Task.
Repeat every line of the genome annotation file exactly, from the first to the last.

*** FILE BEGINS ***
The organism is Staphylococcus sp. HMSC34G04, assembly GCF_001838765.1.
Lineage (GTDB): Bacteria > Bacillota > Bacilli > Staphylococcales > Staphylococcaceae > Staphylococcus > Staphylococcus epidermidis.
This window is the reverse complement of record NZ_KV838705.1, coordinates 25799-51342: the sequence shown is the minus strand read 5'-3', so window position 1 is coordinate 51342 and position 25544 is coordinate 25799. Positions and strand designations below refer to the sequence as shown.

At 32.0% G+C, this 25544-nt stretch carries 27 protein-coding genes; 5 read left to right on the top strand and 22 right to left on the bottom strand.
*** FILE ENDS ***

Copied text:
The organism is Staphylococcus sp. HMSC34G04, assembly GCF_001838765.1.
Lineage (GTDB): Bacteria > Bacillota > Bacilli > Staphylococcales > Staphylococcaceae > Staphylococcus > Staphylococcus epidermidis.
This window is the reverse complement of record NZ_KV838705.1, coordinates 25799-51342: the sequence shown is the minus strand read 5'-3', so window position 1 is coordinate 51342 and position 25544 is coordinate 25799. Positions and strand designations below refer to the sequence as shown.

At 32.0% G+C, this 25544-nt stretch carries 27 protein-coding genes; 5 read left to right on the top strand and 22 right to left on the bottom strand.